Near the ruins of the Orvieto fortress – a well-groomed part of “La Rupe” trail is visible below the wall

We knew that the well was closed for renovations in February.  However, the contractors were still working on the structure on March 1, so we were unable to visit.  As a last-minute back-up activity, we decided to hike on la Rupe, a path that runs at the base of the steepest cliffs all the way around the old town.  After one lengthy false start (Italy is an amazing place but signage is not a particular strength), we got back on the right track and enjoyed a quiet, shady walk with great views.

A more remote part of “La Rupe”, below the cliffs of Orvieto

We passed right by an Etruscan necropolis. I will talk more about the Etruscans in a later post…but once again we found ourselves well past the turnoff before realizing it.  Hunger was setting in, however, so we decided to keep going.  We eventually found ourselves at a massive parking lot and took a series of about 10 escalators back to the heart of the elevated old town.

Etruscan Necropolis, as seen from La Rupe

As we had a good breakfast at the hotel and planned to have a substantial dinner, we decided to forego a sit-down lunch.  We took the edge off our hunger with gelato at the Gelateria Pasqualetti.  This is reputed to be one of the best gelato makers in Italy:  I have no reason to disagree.  I chose scoops of dark chocolate and crème brûlée (complete with caramelized sugar!) and they were incredibly smooth and decadent.

Upper portion of the Torre del Moro: my “aerial” photos of Orvieto from a couple of posts back were taken from the top of this tower

For dinner, we decided to try a restaurant that specialized in local cuisine and catered to a local crowd. My research uncovered Hosteria Posterula, located some distance east of the main tourist sights but still only about 10 minutes from our hotel. The menu was in Italian only…a good sign.

Hosteria Posterula, on Corso Cavour in Orvieto

We split an appetizer of baked pecorino cheese, prosciutto and shaved black truffles. This was a real treat: all are local specialties, but truffles are particularly rare (and expensive) and neither one of us had ever tried them before. It was like the best fondue or raclette you’ve ever had: even though the truffles were finely shaved, we could still pick up on the strong woody mushroom flavour.

Our appetizer (with shaved black truffles) at Hosteria Posterula

We both chose the same pasta for our main course (see photo at the top of this post): large meat-filled pouches of pasta with a sauce of roasted tomatoes and a very sharp grated reggiano parmigiano cheese. Again: very simple local ingredients, but the taste was divine. I did my best to make the meal last as long as possible. Together with a glass of very warming Orvieto Classico white wine (which seemed almost as “fortified” as vin santo, and thus able to stand up to the flavours of the appetizer and the main course), this was unquestionably the best meal we’ve had in Italy so far.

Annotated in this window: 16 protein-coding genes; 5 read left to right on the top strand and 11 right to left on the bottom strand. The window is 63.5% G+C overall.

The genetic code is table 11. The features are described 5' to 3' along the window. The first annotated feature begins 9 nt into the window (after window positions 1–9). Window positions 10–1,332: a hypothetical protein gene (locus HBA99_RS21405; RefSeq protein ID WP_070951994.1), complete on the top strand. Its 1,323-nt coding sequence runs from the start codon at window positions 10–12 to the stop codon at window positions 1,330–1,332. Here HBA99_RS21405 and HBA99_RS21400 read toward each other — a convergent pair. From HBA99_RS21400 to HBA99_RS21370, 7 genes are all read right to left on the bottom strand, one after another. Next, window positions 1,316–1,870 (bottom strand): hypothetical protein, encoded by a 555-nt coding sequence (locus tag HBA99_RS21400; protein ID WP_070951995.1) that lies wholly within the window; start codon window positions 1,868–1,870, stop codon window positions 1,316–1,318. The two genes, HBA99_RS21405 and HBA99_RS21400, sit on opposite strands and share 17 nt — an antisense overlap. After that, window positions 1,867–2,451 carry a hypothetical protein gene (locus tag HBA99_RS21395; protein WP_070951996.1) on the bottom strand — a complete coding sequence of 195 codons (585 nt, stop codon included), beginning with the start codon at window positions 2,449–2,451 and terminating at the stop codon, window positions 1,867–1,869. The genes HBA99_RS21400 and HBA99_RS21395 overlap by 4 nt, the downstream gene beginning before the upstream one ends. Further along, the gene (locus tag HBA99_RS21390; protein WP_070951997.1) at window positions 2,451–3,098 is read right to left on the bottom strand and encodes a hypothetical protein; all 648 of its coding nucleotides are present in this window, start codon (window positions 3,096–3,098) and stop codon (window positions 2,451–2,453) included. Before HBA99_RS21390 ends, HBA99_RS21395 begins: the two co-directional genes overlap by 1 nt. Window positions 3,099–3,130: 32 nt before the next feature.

Stay tuned – there’s more to come on Orvieto!

Orvieto – Caves and Pizza

(Orvieto, Italy)

Our first full day in Orvieto was dominated by caves and pizza.  We started our “Underground Orvieto” tour by learning that there were more than a thousand caves under the old hill town of Orvieto. However, there is a geological reason for both the hill and the caves: due to the combination of ancient volcanic activity and high water levels, Orvieto’s hill consists of a soft volcanic rock called tufo (“tuff”, in English).

Deep in the caves under the town of Orvieto

People settled on top of the hill for defensive reasons, but they eventually ran out of room. However,the soft tuff gave them a way out: they could move their businesses underground and convert more of the above-ground space to housing. With this information, the reasons for Orvieto’s extensive system of caves became much more clear.

Very old subterranean olive oil press in the caves below Orvieto

As the underground temperature is constant year-round, it was ideal for the production and storage of wine and olive oil.  Caves near the edge of the hill were used to house dovecotes (dove or pigeon houses):  as a result, pigeon is a fairly common delicacy in the region.  Other underground activities included quarrying, well digging and pottery making.

Former pigeon housing in the caves below Orvieto

We saw all of this on our tour.  It was surprisingly comfortable and spacious underground, although there are only a few parts where the caves are actually connected.  People would dig down under their houses but there wasn’t much need to connect the caves.

Former monastery (now a hotel), as seen from one of the entrances to the Orvieto caves

Later in the day, we visited a privately-run series of caves called the Pozzo della Cava (Well of the Caves).  While these caves were nowhere near as large as the municipally-owned caves we saw earlier, it was interesting to see how a commercial twist (in the form of a well-placed gift shop) could be added.   Also:  a 38-meter deep well looks very scary when you look down into it.

Another portion of the Orvieto caves

We didn’t need much of a lunch, so we just grabbed a couple of paninis from a butcher shop.  For dinner, however, we decided to seek out pizza.  True Neapolitan (from Naples, or Napoli in Italian) pizza is considered the purest form.  As there appeared to be only one source in Orvieto, we soon found ourselves at Antica Arte Napoletana.

Old wine cellar in the Pozzo della Cava

I wanted a pizza based on tomato sauce (“rossa”), so I ended up selecting a pizza capricciosa (see photo at the top of this post).  However, a full half of the pizzas on offer were “bianche” and had either no sauce or a sauce based on something other than tomatoes.  My wife was daring and elected to have the pizza positano…the toppings were not too unusual, but the sauce was cream of pumpkin!  As a relatively mild sauce, the cream of pumpkin put a greater focus on the taste of the toppings.

Pizza with a cream of pumpkin sauce!

We both enjoyed having real mozzarella cheese on our pizzas: rather than slices or shreds of ersatz mozzarella, we saw the pizza makers toss large chunks of fresh mozzarella on our pizzas.    We could also see how quickly the pizzas were ready:  the dough was quickly stretched and shaped, with the topped pizza in the oven for only a few minutes.

There is more to Orvieto than caves and pizza – stay tuned!